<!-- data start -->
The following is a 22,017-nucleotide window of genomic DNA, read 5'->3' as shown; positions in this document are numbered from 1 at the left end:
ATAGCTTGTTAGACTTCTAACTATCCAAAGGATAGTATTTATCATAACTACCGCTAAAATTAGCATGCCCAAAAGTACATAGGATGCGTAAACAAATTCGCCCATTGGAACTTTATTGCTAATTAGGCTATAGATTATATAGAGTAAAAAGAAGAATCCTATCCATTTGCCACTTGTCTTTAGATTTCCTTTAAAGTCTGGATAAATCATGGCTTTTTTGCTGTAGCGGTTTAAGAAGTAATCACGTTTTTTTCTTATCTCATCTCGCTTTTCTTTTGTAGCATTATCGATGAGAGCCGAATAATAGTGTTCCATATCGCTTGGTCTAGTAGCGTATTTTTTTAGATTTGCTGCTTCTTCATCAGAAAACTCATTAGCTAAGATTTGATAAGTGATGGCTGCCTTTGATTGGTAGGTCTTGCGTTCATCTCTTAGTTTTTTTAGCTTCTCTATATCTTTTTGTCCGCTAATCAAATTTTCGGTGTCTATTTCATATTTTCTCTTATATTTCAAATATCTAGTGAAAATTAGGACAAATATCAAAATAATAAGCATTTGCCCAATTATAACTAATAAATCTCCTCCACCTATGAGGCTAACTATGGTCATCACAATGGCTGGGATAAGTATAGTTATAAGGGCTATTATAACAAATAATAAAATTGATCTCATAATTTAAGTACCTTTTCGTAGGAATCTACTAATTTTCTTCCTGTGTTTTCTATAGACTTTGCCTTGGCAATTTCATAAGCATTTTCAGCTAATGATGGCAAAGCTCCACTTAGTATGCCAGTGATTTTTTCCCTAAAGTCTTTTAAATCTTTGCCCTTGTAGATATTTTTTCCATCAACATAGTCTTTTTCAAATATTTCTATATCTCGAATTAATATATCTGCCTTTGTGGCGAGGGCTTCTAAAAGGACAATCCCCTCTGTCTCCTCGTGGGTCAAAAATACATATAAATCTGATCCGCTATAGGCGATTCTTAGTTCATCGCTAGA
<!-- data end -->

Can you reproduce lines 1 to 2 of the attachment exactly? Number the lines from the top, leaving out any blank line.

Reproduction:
The following is a 22,017-nucleotide window of genomic DNA, read 5'->3' as shown; positions in this document are numbered from 1 at the left end:
ATAGCTTGTTAGACTTCTAACTATCCAAAGGATAGTATTTATCATAACTACCGCTAAAATTAGCATGCCCAAAAGTACATAGGATGCGTAAACAAATTCGCCCATTGGAACTTTATTGCTAATTAGGCTATAGATTATATAGAGTAAAAAGAAGAATCCTATCCATTTGCCACTTGTCTTTAGATTTCCTTTAAAGTCTGGATAAATCATGGCTTTTTTGCTGTAGCGGTTTAAGAAGTAATCACGTTTTTTTCTTATCTCATCTCGCTTTTCTTTTGTAGCATTATCGATGAGAGCCGAATAATAGTGTTCCATATCGCTTGGTCTAGTAGCGTATTTTTTTAGATTTGCTGCTTCTTCATCAGAAAACTCATTAGCTAAGATTTGATAAGTGATGGCTGCCTTTGATTGGTAGGTCTTGCGTTCATCTCTTAGTTTTTTTAGCTTCTCTATATCTTTTTGTCCGCTAATCAAATTTTCGGTGTCTATTTCATATTTTCTCTTATATTTCAAATATCTAGTGAAAATTAGGACAAATATCAAAATAATAAGCATTTGCCCAATTATAACTAATAAATCTCCTCCACCTATGAGGCTAACTATGGTCATCACAATGGCTGGGATAAGTATAGTTATAAGGGCTATTATAACAAATAATAAAATTGATCTCATAATTTAAGTACCTTTTCGTAGGAATCTACTAATTTTCTTCCTGTGTTTTCTATAGACTTTGCCTTGGCAATTTCATAAGCATTTTCAGCTAATGATGGCAAAGCTCCACTTAGTATGCCAGTGATTTTTTCCCTAAAGTCTTTTAAATCTTTGCCCTTGTAGATATTTTTTCCATCAACATAGTCTTTTTCAAATATTTCTATATCTCGAATTAATATATCTGCCTTTGTGGCGAGGGCTTCTAAAAGGACAATCCCCTCTGTCTCCTCGTGGGTCAAAAATACATATAAATCTGATCCGCTATAGGCGATTCTTAGTTCATCGCTAGA